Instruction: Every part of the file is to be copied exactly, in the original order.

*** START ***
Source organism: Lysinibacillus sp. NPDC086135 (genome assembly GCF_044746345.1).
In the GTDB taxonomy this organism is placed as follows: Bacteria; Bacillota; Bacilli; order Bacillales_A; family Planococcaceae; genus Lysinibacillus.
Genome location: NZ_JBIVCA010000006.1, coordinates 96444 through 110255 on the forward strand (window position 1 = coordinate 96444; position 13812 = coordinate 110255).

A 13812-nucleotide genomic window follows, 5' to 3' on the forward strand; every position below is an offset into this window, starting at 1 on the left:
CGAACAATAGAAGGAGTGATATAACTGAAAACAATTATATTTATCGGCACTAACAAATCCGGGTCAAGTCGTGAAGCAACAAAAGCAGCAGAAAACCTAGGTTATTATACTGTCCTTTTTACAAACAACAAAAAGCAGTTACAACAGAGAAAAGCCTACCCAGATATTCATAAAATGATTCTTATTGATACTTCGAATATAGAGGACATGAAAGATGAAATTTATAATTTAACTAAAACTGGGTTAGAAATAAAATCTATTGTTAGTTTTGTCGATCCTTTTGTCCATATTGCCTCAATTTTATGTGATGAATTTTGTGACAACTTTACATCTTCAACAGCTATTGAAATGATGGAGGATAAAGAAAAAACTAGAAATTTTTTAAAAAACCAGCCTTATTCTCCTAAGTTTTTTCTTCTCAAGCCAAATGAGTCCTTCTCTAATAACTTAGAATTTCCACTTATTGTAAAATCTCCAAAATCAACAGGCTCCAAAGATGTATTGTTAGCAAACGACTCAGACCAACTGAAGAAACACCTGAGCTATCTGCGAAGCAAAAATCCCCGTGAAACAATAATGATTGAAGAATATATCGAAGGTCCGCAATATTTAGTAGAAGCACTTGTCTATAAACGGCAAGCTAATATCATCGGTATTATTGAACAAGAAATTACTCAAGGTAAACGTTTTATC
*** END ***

Source organism: Lysinibacillus sp. NPDC086135 (genome assembly GCF_044746345.1).
In the GTDB taxonomy this organism is placed as follows: Bacteria; Bacillota; Bacilli; order Bacillales_A; family Planococcaceae; genus Lysinibacillus.
Genome location: NZ_JBIVCA010000006.1, coordinates 96444 through 110255 on the forward strand (window position 1 = coordinate 96444; position 13812 = coordinate 110255).

A 13812-nucleotide genomic window follows, 5' to 3' on the forward strand; every position below is an offset into this window, starting at 1 on the left:
CGAACAATAGAAGGAGTGATATAACTGAAAACAATTATATTTATCGGCACTAACAAATCCGGGTCAAGTCGTGAAGCAACAAAAGCAGCAGAAAACCTAGGTTATTATACTGTCCTTTTTACAAACAACAAAAAGCAGTTACAACAGAGAAAAGCCTACCCAGATATTCATAAAATGATTCTTATTGATACTTCGAATATAGAGGACATGAAAGATGAAATTTATAATTTAACTAAAACTGGGTTAGAAATAAAATCTATTGTTAGTTTTGTCGATCCTTTTGTCCATATTGCCTCAATTTTATGTGATGAATTTTGTGACAACTTTACATCTTCAACAGCTATTGAAATGATGGAGGATAAAGAAAAAACTAGAAATTTTTTAAAAAACCAGCCTTATTCTCCTAAGTTTTTTCTTCTCAAGCCAAATGAGTCCTTCTCTAATAACTTAGAATTTCCACTTATTGTAAAATCTCCAAAATCAACAGGCTCCAAAGATGTATTGTTAGCAAACGACTCAGACCAACTGAAGAAACACCTGAGCTATCTGCGAAGCAAAAATCCCCGTGAAACAATAATGATTGAAGAATATATCGAAGGTCCGCAATATTTAGTAGAAGCACTTGTCTATAAACGGCAAGCTAATATCATCGGTATTATTGAACAAGAAATTACTCAAGGTAAACGTTTTATC